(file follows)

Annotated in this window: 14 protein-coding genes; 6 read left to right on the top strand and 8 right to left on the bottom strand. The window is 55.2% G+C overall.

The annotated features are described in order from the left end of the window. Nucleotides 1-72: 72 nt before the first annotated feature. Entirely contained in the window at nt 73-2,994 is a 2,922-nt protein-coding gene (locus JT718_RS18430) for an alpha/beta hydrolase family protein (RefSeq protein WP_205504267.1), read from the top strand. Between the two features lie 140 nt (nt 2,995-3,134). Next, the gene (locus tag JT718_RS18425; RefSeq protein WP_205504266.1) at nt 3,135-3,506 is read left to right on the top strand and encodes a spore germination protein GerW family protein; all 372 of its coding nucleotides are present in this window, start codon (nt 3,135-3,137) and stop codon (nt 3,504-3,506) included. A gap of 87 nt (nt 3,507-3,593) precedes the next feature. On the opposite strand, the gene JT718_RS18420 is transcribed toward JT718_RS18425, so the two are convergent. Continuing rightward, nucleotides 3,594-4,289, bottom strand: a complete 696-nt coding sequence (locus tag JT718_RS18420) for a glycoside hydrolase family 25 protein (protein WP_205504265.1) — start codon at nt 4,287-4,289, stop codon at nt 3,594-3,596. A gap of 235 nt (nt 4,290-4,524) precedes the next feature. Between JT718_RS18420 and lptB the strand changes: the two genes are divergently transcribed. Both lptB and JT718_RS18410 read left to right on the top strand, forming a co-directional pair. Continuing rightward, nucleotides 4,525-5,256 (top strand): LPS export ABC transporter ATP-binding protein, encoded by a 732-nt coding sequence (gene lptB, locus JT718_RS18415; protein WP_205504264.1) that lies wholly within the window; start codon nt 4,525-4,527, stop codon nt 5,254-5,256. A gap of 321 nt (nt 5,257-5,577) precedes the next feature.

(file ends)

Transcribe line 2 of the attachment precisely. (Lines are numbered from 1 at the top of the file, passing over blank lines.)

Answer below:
The annotated features are described in order from the left end of the window. Nucleotides 1-72: 72 nt before the first annotated feature. Entirely contained in the window at nt 73-2,994 is a 2,922-nt protein-coding gene (locus JT718_RS18430) for an alpha/beta hydrolase family protein (RefSeq protein WP_205504267.1), read from the top strand. Between the two features lie 140 nt (nt 2,995-3,134). Next, the gene (locus tag JT718_RS18425; RefSeq protein WP_205504266.1) at nt 3,135-3,506 is read left to right on the top strand and encodes a spore germination protein GerW family protein; all 372 of its coding nucleotides are present in this window, start codon (nt 3,135-3,137) and stop codon (nt 3,504-3,506) included. A gap of 87 nt (nt 3,507-3,593) precedes the next feature. On the opposite strand, the gene JT718_RS18420 is transcribed toward JT718_RS18425, so the two are convergent. Continuing rightward, nucleotides 3,594-4,289, bottom strand: a complete 696-nt coding sequence (locus tag JT718_RS18420) for a glycoside hydrolase family 25 protein (protein WP_205504265.1) — start codon at nt 4,287-4,289, stop codon at nt 3,594-3,596. A gap of 235 nt (nt 4,290-4,524) precedes the next feature. Between JT718_RS18420 and lptB the strand changes: the two genes are divergently transcribed. Both lptB and JT718_RS18410 read left to right on the top strand, forming a co-directional pair. Continuing rightward, nucleotides 4,525-5,256 (top strand): LPS export ABC transporter ATP-binding protein, encoded by a 732-nt coding sequence (gene lptB, locus JT718_RS18415; protein WP_205504264.1) that lies wholly within the window; start codon nt 4,525-4,527, stop codon nt 5,254-5,256. A gap of 321 nt (nt 5,257-5,577) precedes the next feature.